What does climate change and national security have to do with each other? Everything according to international science and military experts. They say changing weather patterns effect food and freshwater availability resulting in a competition for resources and possible political instability. We take a closer look at the issue on Scientific Chicago with retired Brig. Gen. Stephen Cheney, CEO of the American Security Project, Elisabeth Moyer, co-director of the University of Chicago's Center for Robust Decision Making on Climate and Energy Policy, and Andrew Holland, senior fellow for Energy and Climate from the American Security Project.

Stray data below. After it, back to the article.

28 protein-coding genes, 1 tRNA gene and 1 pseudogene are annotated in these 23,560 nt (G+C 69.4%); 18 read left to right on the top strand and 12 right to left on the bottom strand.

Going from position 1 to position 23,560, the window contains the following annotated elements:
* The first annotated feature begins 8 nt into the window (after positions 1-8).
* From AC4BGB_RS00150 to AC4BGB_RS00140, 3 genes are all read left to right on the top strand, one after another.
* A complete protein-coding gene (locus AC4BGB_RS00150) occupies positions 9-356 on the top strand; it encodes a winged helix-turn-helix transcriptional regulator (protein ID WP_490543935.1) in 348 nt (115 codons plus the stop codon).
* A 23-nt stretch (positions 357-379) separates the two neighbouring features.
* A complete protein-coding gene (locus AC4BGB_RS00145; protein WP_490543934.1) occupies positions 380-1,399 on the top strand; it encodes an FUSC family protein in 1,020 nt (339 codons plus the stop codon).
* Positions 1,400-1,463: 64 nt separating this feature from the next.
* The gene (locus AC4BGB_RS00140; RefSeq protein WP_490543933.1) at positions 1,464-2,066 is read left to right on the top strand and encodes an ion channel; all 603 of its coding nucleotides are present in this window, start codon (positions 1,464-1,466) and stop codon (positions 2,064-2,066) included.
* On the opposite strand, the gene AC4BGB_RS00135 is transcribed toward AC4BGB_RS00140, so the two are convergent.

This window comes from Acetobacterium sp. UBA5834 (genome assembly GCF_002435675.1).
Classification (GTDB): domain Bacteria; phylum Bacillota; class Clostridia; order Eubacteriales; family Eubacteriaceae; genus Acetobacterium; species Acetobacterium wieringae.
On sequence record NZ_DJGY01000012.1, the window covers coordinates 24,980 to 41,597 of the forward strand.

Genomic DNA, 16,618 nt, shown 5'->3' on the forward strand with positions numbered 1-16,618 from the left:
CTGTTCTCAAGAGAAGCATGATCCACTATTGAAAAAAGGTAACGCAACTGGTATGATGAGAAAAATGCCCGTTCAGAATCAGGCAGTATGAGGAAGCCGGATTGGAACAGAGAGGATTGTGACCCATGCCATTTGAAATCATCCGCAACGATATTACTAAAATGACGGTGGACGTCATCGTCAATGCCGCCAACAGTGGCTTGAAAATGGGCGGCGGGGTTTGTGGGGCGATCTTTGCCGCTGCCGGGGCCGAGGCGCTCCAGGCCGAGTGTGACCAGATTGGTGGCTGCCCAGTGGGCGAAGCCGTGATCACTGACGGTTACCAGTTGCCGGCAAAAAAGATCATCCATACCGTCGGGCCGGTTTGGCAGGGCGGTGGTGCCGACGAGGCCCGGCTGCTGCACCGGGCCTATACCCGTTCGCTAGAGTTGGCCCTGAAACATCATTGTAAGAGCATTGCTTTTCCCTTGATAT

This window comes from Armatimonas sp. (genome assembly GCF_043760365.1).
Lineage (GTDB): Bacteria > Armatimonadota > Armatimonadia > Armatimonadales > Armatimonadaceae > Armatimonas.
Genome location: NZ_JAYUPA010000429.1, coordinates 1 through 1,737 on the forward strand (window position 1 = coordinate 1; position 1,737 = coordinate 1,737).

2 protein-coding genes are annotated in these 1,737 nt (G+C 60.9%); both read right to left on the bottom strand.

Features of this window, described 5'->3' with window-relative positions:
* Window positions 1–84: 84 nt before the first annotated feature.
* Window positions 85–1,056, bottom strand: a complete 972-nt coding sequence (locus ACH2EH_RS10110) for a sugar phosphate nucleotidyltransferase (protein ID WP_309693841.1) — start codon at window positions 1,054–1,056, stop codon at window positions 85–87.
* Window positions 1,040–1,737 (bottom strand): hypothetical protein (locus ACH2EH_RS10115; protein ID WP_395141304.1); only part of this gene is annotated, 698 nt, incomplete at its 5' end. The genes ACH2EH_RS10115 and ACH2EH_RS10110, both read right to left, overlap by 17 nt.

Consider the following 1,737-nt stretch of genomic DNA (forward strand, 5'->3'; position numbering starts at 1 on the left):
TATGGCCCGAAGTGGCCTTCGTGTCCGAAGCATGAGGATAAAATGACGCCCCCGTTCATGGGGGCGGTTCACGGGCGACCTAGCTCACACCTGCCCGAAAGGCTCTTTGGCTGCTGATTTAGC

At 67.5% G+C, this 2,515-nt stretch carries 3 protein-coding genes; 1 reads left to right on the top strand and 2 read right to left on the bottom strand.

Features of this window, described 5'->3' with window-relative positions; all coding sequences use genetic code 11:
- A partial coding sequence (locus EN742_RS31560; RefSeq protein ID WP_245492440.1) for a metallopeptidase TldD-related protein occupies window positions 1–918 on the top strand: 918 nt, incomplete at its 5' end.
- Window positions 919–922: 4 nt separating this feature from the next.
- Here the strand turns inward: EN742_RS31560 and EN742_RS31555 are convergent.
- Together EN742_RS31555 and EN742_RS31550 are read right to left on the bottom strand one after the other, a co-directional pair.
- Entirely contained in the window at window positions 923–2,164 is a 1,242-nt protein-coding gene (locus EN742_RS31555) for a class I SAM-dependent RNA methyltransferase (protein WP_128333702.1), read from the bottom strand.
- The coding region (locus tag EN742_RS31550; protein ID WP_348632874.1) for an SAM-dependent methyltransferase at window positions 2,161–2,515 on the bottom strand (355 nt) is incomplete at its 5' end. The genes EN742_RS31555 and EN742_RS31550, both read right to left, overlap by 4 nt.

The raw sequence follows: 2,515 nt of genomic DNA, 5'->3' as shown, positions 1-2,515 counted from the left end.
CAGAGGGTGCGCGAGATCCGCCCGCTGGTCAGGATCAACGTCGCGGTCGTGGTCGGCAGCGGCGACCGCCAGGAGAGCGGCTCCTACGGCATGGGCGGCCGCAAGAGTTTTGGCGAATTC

As we saw in the aftermath of hurricane Katrina, flooding affected food, shelter and freshwater availability, and the massive displacement of people resulted in competition for resources and instability. The Pentagon warns that disastrous weather patterns bring food and water scarcity, and multiplies the threats to global stability. For two days, the Chicago Council on Science and Technology will devote a number of events on "Climate Change and the Risks to National Security."
On April 30, the Chicago Council on Science and Technology is hosting a forum at Northwestern University's Chicago campus. Get more information here.